The power of the grieving mind: Female lamentation in Statius' Thebaid, Illinois Classical Studies, vol. 41.1 (2016), 59-84.
Manuwald, Gesine; Voigt, Astrid: ‘Flavian epic interactions’, in Gesine Manuwald and Astrid Voigt (eds.), Flavian Epic Interactions. Trends in Classics. Berlin: De Gruyter, 1-9. (2013)
Manuwald, Gesine; Voigt, Astrid (eds.), Flavian Epic Interactions. Trends in Classics. Berlin: De Gruyter. (2013)
Review of Fitzgerald, William (2013): How to Read a Latin Poem. If You Can’t Read Latin Yet. Oxford: Oxford University. Museum Helveticum 70.2 (2013), 239.
Review of Ulf, Christoph; Rollinger, Robert (eds.) (2002): Geschlechter – Frauen – Fremde Ethnien. In antiker Ethnographie, Theorie und Realität. Innsbruck: Studienverlag; and Brulé, Pierre (2003): Women of Ancient Greece, Edinburgh: Edinburgh University Press. Journal of Hellenic Studies 125 (2005), 183-5.
Review of Rehm, Rush (2002): The Play of Space. Spatial transformation in Greek tragedy, Princeton: Princeton University Press. Gnomon 76.8 (2004), 701-2.
Review of Foley, Helene P. (2001): Female Acts in Greek Tragedy, Princeton: Princeton University Press. International Journal of the Classical Tradition 10 (2004), 113-15.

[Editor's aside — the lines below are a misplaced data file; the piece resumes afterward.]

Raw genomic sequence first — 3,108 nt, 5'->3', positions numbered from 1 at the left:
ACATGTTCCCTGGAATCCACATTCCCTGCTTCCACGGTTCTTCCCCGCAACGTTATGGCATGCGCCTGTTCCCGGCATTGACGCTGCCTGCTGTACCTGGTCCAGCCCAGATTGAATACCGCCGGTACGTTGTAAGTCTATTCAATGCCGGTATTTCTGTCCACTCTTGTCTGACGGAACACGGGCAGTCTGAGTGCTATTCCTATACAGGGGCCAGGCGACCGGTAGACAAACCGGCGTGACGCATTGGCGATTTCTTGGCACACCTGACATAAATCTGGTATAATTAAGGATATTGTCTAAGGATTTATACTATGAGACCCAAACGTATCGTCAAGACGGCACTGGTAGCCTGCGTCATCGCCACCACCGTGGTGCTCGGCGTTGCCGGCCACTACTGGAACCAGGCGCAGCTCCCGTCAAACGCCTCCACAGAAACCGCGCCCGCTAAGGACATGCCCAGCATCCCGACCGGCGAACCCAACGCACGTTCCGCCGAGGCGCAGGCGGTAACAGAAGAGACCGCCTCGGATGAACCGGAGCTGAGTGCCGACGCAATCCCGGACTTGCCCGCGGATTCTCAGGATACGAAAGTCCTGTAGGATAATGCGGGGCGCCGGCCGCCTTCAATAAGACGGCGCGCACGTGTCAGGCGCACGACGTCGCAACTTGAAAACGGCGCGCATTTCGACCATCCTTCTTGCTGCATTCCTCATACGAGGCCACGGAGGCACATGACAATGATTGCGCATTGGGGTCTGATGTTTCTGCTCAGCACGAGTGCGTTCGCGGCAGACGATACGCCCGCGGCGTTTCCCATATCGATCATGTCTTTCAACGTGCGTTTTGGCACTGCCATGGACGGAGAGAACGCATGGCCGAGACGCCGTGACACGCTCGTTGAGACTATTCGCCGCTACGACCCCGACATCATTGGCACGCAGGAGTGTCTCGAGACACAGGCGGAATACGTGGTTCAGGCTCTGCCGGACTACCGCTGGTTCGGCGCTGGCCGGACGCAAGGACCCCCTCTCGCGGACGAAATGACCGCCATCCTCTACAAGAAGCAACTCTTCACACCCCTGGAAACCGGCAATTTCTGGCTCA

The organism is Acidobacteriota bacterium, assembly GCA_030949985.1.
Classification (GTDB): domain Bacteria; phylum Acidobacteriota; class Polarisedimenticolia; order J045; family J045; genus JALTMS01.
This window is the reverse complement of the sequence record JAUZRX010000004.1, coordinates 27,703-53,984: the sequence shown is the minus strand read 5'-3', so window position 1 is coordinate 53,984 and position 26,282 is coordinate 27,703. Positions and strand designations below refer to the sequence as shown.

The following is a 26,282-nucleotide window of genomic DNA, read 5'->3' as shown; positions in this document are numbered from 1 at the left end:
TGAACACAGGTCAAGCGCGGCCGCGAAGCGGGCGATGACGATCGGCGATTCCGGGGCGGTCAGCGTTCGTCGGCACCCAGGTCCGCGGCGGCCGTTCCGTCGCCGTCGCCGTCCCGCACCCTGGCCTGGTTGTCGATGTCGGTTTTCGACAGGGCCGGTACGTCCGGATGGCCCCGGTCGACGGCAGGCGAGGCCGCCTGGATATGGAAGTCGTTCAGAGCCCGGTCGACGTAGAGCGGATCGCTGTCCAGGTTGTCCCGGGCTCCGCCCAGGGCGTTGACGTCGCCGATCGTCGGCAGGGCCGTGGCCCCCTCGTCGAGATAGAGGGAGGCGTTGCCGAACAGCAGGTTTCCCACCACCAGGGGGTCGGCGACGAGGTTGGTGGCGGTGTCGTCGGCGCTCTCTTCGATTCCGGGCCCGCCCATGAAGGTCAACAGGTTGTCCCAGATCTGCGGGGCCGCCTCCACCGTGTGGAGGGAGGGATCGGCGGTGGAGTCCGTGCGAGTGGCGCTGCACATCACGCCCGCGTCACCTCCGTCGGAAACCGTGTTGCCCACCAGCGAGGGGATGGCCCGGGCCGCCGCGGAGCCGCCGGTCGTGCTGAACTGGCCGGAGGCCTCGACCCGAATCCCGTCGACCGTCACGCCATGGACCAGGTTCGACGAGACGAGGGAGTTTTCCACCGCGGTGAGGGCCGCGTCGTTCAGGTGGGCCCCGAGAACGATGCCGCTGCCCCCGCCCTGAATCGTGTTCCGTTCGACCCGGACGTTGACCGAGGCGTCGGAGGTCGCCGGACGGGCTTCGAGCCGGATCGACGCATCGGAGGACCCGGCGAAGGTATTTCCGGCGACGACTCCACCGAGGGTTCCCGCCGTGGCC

Review of Hall, E., Macintosh, F., Taplin, O. (eds.) (2000): Medea in Performance. 1500-2000, Oxford: Legenda; and Glaser, H. A. (2001): Medea oder Frauenehre, Kindsmord, Emanzipation. Zur Geschichte eines Mythos, Frankfurt: Peter Lang. Journal of Hellenic Studies 123 (2003), 263-5.
Conference and Seminar Papers
Intertextuality as a poetic device: an example from Roman epic poetry (2014)
Talk at the Associate Lecturer Research and Scholarship Group
Organized by Dr Sara Clayson, The Open University in the West Midlands
Tantum animi luctusque valent (Theb. 12.237): Female lament and the redefinition of grief in Statius’ Thebaid (2012)
Paper at Flavian Epic Network Conference: Flavian Epic and the World of ideas
Organized by Mariusz Zagórski, Institute of Classical Studies, University of Warsaw
Female Monsters – Monstrous Females. The Harpies in Book 3 of Virgil’s Aeneid (2004)
Paper at Seminar: Monsters